CRF was evaluated by the 6-minute run/walk test, following the procedures recommended by the Projeto Esporte Brasil (PROESP-BR) (Gaya, 2015) [19]. The participant should accomplish the greatest number of turns, running or walking, in a sports court with the perimeter marked with cones and the floor with indications of meters. The number of laps successfully completed, plus the additional distance achieved in children unable to complete a full lap at the end of the test, was calculated. Then, the estimation of CRF was obtained by multiplying the number of laps by meters covered, with subsequent calculation of the peak oxygen uptake (VO2peak) in mL/kg/min, following the Equation VO2peak = 41.946 + 0.022 × (Test) − 0.875 × (BMI) + 2.107 × (Sex) [20]. The distance performed by the student in meters was used for the value of the “Test”, and the values of 1 and 0 for males and females, respectively. The estimated values from the 6MW test for VO2peak in the current study were comparable to those previously reported for Brazilian children [20].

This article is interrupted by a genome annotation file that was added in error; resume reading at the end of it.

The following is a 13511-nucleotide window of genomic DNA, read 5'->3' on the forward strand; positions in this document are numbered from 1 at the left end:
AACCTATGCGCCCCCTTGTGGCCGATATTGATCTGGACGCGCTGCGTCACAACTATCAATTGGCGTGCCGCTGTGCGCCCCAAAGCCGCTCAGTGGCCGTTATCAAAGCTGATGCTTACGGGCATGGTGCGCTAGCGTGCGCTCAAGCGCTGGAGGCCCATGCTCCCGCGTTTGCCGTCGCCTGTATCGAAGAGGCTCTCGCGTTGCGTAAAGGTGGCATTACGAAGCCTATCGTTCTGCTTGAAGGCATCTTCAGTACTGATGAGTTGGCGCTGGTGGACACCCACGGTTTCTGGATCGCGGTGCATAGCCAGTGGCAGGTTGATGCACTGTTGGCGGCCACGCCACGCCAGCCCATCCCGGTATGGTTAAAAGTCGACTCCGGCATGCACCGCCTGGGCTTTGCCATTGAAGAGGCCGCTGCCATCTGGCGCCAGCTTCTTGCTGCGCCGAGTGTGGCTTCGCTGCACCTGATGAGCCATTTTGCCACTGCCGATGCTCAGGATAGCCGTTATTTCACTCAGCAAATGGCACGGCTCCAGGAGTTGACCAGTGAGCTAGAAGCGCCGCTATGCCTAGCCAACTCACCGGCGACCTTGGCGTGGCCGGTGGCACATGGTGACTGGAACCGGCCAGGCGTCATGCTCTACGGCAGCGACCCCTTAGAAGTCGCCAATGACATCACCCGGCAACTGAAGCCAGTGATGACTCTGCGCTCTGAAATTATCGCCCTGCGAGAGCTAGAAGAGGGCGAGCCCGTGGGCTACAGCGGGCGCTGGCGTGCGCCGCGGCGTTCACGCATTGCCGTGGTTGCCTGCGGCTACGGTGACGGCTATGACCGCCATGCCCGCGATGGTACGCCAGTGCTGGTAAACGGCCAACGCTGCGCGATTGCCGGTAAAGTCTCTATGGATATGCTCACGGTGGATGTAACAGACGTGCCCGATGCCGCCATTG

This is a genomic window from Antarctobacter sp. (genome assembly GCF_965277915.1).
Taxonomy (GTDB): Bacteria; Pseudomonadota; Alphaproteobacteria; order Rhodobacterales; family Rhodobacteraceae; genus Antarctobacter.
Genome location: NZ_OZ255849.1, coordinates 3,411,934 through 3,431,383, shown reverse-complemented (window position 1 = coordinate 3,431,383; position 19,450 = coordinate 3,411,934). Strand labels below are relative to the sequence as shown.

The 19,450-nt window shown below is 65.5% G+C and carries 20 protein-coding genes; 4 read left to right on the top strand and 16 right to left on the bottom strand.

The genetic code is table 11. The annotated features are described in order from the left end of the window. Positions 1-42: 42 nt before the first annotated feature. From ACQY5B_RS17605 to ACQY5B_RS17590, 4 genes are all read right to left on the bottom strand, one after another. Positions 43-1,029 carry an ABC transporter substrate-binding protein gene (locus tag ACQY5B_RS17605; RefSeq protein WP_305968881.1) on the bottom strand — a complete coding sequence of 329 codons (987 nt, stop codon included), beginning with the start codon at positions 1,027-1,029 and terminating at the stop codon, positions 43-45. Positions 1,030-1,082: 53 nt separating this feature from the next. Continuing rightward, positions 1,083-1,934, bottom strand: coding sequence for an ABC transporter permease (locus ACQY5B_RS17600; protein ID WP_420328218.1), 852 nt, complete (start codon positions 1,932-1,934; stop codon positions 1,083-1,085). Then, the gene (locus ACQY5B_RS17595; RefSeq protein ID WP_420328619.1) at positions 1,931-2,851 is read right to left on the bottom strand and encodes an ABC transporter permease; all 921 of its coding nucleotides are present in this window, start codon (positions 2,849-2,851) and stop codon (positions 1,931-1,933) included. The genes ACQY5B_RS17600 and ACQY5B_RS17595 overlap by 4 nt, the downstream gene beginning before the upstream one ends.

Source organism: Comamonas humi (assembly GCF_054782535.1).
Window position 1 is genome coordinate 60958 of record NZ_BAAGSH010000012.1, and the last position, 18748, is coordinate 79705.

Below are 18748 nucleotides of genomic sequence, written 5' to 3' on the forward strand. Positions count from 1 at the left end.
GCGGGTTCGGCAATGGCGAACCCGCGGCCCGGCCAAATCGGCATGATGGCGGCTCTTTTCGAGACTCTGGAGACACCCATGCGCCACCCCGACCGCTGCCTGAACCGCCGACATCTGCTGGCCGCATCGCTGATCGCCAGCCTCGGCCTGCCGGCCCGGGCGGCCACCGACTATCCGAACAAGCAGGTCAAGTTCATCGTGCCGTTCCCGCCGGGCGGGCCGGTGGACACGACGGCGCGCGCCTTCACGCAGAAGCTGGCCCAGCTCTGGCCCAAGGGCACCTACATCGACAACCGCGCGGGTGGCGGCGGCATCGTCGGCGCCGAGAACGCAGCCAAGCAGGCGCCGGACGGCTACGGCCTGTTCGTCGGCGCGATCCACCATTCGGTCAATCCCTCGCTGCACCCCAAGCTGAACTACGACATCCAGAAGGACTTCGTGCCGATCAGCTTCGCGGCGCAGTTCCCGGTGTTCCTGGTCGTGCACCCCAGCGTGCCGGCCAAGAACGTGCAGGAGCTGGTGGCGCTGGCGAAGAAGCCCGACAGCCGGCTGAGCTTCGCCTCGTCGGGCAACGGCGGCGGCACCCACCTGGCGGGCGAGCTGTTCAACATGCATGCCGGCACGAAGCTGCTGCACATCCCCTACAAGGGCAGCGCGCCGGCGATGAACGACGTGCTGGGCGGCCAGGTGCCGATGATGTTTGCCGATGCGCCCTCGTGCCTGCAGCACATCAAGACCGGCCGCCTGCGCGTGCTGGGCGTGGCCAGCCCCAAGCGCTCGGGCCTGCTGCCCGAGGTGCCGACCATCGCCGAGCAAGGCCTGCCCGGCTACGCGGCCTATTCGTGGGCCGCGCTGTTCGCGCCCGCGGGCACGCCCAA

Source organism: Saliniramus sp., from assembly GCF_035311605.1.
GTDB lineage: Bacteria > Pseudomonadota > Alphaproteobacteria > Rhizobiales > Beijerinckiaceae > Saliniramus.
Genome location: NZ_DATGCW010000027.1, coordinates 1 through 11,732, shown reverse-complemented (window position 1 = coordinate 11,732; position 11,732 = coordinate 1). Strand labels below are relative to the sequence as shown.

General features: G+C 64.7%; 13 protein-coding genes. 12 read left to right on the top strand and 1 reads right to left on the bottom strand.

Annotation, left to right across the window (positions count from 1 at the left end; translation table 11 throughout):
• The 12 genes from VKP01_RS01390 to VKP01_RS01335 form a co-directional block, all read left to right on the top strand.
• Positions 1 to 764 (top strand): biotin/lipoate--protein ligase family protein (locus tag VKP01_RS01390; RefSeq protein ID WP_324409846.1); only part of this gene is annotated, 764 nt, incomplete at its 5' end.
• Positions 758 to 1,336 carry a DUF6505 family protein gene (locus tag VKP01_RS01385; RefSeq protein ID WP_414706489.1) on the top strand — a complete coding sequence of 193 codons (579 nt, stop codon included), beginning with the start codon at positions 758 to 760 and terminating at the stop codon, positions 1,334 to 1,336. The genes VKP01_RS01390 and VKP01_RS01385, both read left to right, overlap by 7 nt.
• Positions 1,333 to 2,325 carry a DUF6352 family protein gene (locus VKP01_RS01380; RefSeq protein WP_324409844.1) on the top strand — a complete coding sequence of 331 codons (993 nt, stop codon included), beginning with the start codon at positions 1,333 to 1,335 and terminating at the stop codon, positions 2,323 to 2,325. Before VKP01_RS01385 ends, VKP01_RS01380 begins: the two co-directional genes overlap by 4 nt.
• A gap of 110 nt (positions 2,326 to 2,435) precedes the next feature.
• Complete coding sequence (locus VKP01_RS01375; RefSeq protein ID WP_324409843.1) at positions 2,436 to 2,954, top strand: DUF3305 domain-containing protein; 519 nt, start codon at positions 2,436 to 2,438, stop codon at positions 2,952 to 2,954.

The area where participants lived and SES were reported by the parents/guardians of the participants using a questionnaire. For area of living they should indicate one of the following options (centre, periphery and rural). SES was classified according to Associação Brasileira de Empresas de Pesquisa (ABEP) [21], which considers the head of the household’s educational level and the number of certain items they have (car, washing machines, bathrooms, among others). The instrument called "Economic classification criteria Brazil”, from ABEP [21] is widely used in Brazil for the assessment of SES. The score derived from the questionnaire involves the number of items in the household (bathroom, automobile, motorcycle, electronic devices, and household appliances), whether the individual has a domestic employee, running water, a paved street, and also the level of education of the head of the family. The estimates for the class distributions are based on national probabilistic studies. The instrument does not, however, consider family income, as this parameter is not an efficient estimator of SES in Brazil [21]. Each answer was scored and the sum of these scores was used as a measure of the family’s social class. Participants were subsequently classified into eight distinct economic classes (A1, A2, B1, B2, C1, C2, D, and E). The choice of questionnaire instrument to assess SES was based on that recommended for use in the Brazilian context [21].